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Comment Re:They need to rethink 4G claims in the USA, too (Score 2) 105

Wish I could mod you up: that is precisely my point! Only once could I find a location where the AT&T model would even show "LTE" vs "4G". The entire AT&T 4G marketing scam is, imho, lawsuit-worthy false advertising. (Although it's really awesome to have my brand new 4G iPhone now, since updating to iOS5.1).

Comment They need to rethink 4G claims in the USA, too (Score 2, Interesting) 105

AT&T "4G" is a joke here. After a week of running around looking for WiFi in order to even use my iPad here in Los Angeles (supposedly one of AT&T's "LTE" markets), I finally returned the iPad for a Verizon model. It's a completely different device. 12-15mbps down / 5-10mbps up throughout LA and the valley. The AT&T model of the iPad is *not* a 4G device...

Comment Re:I'm confused (Score 4, Insightful) 369

Except, again, if you bother to RTFA, you'll note that the author clearly defines what he means by "jack" (i.e., plug), when he states "The audio jack consumes about 3.5, while the port and its ring add another 2.5 mm." Of course, I'm sure it's more fun to play Language Nazi than actually discuss the implications of the article...

Comment Re:Opponent moves? (Score 2, Informative) 63

Most of the physical "chess trainers" you could buy 10-15 years ago would move the computer's pieces automatically. I think the point of this article is that there is a DIY system presented that can be easily connected to the existing gaming infrastructure. Sure, you could design a piece of hardware that moves the opponents pieces and links up to the public servers, with wifi, but that would not be an inexpensive DIY project anymore.

Comment Re:Causation (Score 2, Insightful) 586

Designed experiments *attempt* to establish causation. They don't necessarily do so, as they can (and often do) establish instead a causal link via a secondary system.

In this case, for example, the actual research article states that the researchers believe the magnetic fields disrupt the ability for the subject to properly evaluate the intentions of the story protagonist, thus altering the outcome of their moral evaluation. This is different from fundamentally changing the subject's underlying moral framework.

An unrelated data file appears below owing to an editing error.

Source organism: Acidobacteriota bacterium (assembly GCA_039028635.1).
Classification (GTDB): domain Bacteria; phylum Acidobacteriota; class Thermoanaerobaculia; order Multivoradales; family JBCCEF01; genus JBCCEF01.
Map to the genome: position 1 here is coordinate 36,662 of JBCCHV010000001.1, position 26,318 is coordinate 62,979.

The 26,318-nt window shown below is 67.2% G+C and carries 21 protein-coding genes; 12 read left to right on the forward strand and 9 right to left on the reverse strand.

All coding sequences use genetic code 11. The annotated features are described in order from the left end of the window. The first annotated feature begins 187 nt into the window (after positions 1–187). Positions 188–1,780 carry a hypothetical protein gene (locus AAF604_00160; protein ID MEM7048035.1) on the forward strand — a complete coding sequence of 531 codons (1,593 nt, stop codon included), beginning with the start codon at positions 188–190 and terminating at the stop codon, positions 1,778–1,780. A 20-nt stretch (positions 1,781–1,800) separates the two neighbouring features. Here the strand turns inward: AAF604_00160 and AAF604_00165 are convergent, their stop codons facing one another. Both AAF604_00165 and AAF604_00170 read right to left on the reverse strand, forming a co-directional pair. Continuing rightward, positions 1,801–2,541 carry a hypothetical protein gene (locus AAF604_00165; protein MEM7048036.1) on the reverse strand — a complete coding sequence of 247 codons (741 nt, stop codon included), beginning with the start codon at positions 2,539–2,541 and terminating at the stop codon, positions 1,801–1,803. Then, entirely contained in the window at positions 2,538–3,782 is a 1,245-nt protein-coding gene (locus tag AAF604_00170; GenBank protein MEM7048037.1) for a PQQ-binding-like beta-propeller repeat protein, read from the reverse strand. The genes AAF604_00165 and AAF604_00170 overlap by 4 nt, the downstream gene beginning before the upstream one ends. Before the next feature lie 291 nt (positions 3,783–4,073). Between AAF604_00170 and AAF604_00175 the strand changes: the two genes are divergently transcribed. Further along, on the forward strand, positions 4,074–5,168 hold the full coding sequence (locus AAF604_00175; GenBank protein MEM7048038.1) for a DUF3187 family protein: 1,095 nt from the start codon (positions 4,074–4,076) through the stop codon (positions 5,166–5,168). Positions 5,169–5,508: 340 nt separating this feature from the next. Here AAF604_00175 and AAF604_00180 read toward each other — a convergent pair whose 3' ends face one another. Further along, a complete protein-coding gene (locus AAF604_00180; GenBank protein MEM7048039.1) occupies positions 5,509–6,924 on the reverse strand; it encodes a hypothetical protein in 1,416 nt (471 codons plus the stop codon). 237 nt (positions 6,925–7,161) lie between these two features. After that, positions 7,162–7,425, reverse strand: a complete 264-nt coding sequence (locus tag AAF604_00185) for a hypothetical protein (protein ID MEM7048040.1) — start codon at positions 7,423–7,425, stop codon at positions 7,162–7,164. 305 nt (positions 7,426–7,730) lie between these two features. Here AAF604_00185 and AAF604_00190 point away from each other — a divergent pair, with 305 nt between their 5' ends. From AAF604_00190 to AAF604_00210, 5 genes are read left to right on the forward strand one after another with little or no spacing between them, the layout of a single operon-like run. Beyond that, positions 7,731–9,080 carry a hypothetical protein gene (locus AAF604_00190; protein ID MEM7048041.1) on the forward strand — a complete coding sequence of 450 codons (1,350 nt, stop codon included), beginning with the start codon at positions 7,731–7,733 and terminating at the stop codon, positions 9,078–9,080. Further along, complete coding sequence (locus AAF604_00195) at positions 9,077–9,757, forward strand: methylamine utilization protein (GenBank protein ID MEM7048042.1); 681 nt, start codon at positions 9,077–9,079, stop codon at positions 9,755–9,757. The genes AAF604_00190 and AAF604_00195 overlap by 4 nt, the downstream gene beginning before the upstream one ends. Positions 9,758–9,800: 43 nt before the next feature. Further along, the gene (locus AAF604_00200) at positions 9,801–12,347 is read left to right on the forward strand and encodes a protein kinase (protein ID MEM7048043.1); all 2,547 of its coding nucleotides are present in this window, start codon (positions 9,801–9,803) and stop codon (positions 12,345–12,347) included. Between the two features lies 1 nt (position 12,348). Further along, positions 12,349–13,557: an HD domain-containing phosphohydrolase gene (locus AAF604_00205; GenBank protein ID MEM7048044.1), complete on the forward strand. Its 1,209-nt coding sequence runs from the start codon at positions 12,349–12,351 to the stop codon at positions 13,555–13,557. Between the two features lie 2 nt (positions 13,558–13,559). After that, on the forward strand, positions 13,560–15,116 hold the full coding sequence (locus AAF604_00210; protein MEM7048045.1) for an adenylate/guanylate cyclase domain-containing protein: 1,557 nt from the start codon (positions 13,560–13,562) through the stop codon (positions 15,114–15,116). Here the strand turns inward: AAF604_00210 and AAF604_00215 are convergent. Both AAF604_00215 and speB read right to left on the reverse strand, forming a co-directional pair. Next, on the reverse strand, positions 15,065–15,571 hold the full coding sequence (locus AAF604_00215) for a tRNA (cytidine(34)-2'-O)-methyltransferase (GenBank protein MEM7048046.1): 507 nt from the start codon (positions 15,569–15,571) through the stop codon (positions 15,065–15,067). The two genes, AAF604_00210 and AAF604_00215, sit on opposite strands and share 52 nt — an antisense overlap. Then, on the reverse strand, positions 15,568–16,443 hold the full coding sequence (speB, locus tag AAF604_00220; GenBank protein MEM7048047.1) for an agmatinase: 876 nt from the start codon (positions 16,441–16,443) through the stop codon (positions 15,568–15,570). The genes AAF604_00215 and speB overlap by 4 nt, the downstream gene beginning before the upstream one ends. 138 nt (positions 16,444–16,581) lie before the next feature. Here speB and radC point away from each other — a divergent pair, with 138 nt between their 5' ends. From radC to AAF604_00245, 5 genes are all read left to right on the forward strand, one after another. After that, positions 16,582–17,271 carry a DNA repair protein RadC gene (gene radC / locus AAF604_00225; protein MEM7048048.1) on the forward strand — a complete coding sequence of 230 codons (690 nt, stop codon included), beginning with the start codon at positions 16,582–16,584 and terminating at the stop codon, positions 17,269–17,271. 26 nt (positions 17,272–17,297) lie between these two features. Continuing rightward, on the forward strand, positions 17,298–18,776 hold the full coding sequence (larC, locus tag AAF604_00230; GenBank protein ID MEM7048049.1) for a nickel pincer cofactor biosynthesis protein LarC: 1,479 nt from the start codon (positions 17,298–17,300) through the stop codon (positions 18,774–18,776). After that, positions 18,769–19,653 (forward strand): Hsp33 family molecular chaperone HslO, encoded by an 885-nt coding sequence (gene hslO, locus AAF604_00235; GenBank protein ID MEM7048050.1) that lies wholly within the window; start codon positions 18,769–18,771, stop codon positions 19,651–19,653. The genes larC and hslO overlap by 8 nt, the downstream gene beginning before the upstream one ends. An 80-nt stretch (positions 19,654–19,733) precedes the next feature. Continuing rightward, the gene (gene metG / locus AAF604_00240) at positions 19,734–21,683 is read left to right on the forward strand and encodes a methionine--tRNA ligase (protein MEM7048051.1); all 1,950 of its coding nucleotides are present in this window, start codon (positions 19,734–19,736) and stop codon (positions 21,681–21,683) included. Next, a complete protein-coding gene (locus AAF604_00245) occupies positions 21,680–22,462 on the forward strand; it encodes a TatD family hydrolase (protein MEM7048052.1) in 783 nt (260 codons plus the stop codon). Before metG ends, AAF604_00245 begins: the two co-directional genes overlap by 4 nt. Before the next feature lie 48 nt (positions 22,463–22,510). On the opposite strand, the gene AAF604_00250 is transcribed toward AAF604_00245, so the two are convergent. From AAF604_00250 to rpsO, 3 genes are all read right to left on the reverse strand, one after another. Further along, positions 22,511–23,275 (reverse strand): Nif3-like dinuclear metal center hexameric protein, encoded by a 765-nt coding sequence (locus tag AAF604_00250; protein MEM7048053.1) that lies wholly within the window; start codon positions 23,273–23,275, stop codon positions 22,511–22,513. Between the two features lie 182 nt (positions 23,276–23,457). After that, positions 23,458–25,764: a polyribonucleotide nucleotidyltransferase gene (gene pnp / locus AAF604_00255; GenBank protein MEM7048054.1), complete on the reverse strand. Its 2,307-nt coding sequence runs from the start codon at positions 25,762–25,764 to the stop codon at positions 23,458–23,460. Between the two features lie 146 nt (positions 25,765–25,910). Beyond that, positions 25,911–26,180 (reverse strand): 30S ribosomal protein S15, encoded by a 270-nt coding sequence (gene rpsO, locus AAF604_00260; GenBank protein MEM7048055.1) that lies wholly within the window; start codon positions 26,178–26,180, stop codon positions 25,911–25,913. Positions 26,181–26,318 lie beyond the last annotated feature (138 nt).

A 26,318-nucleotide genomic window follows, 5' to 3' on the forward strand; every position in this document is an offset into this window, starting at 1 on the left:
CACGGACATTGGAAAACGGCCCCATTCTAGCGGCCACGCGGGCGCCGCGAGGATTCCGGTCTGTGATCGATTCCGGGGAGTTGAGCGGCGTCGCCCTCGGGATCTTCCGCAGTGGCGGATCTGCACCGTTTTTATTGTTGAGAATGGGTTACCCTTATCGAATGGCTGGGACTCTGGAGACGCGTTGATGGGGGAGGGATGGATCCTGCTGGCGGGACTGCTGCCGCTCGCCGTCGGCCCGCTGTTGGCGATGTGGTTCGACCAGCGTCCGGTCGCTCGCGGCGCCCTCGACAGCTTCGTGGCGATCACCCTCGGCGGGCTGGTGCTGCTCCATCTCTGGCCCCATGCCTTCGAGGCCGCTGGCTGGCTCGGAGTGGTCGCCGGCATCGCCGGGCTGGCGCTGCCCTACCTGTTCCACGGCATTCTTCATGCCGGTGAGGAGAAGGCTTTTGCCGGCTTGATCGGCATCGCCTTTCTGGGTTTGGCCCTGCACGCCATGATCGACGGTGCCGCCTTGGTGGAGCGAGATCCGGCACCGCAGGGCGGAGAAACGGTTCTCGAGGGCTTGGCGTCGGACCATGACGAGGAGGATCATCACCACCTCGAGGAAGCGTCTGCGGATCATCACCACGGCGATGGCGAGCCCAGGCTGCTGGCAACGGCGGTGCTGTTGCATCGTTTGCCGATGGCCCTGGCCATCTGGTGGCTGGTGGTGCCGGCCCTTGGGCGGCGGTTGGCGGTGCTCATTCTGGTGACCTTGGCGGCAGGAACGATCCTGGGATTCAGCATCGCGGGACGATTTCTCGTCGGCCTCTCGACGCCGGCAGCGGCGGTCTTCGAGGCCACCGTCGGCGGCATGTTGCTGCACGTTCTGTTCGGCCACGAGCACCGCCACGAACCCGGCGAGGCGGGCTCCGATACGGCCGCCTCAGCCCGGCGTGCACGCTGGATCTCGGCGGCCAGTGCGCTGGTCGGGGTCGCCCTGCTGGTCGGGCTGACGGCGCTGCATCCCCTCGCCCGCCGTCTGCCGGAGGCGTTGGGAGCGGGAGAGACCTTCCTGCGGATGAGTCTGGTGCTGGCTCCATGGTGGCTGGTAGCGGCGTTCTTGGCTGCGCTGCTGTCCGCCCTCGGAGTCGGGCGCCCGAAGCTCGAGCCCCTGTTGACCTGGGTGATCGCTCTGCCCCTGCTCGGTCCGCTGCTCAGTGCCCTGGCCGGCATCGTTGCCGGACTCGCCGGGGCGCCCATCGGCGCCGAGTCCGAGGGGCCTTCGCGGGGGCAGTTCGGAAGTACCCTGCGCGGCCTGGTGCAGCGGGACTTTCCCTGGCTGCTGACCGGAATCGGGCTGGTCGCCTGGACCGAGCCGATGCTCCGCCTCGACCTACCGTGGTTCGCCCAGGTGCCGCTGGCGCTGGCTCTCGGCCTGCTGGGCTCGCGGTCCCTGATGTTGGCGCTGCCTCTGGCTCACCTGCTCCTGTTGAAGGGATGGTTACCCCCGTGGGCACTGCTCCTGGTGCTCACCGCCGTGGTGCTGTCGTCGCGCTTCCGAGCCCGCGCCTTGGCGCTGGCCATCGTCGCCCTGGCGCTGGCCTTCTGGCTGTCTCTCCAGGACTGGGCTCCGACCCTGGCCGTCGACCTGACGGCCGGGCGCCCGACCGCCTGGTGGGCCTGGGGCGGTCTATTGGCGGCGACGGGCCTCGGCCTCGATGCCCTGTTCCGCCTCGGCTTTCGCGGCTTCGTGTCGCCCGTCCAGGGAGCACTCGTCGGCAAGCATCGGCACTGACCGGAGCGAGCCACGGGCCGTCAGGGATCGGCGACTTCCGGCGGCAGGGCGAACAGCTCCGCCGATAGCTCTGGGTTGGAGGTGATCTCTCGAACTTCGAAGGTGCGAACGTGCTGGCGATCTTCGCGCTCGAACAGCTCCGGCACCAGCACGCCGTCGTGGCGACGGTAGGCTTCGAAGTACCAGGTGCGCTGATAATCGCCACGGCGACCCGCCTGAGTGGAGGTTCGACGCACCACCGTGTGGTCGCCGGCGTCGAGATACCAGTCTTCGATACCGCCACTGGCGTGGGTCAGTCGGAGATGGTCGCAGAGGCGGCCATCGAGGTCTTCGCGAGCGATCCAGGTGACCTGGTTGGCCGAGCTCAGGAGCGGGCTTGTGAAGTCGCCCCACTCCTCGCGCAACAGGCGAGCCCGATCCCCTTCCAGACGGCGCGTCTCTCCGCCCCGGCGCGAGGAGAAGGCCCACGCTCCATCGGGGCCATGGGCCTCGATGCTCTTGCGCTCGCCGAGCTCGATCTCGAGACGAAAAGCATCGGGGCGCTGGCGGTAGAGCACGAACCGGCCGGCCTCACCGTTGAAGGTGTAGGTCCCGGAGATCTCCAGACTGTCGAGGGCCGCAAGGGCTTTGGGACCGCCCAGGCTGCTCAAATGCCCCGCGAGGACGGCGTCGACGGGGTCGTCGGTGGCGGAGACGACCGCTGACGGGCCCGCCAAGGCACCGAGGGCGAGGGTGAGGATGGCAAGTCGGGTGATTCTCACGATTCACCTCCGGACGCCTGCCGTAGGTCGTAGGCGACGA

Thus, the current study does show a causal link, but only between magnetism and perception, not a causal link between magnetism and morality.

By the current logic, if I throw a brick at your face and you stopped walking, I could then argue that bricks thrown at faces cause legs to cease functioning...

....prepares to be buried for daring to argue with the reductionists...

Comment Re:hmm (Score 1) 55

In the last decade or so, research has finally shown that new synapse formation and pruning continue to occur throughout life, not simply during the critical period in our early years. (the main article here is one such example). So, while the statement about re-learning a bicycle is likely correct, to say that most of our neural networks are fixed and operate only on changing synapse thresholds is questionable.

Comment Re:True North??? (Score 5, Insightful) 289

The only person to ever mention "true" north is the Slashdot poster. TFA never describes true north, and actually specifically states that they are using magnetic north. I am not entirely sure *why* they went out of their way to add the "true" and make the description *untrue*, but thought it worth giving credit to the actual science writer for understanding the difference...

Comment Re:Matt Groening (Score 5, Informative) 94

So ah, if he wants his last name to be pronounced like "Greyning" then why does he spell it so that it looks like it should be pronounced "Growning?" Seriously, by what rule of English grammar does "Groe" sound exactly like "Grey"??.

From the same english rule that allows for words like Phoenix (unless you pronounce this Fow-nix). Words where oe is pronounced as "ee" are from the "ioticized omicron" spelling in Greek, ÎÎ, which was originally pronounced like "oy", but is often simplified into just an "ee" sound or similar.

Comment Re:It's all BS (Score 1) 2

Some of the better articles on this topic have discussed it's relevance to other smartphone users as well. Seems as relevant as any of a number of Slashdot articles on security holes in computers/phones/etc.... iPhone problems get so much attention because the device is so prolific, and because Slashdot users all either love the iPhone or hate the iPhone... Or think it's just okay...

Submission + - Apple To Release Security Patch for iPhone SMS 2

An anonymous reader writes: After details of the iPhone Virus/Hack was released yesterday during a security conference by Charlie Miller, the iPhone cracker who discovered the hole, Apple has informed an O2 operator that a patch is on the way. According to an O2 spokesperson the patch will be available this Saturday (tomorrow) through iTunes. It's not clear if this will be the new iPhone firmware update that everyone expects to be released in September.

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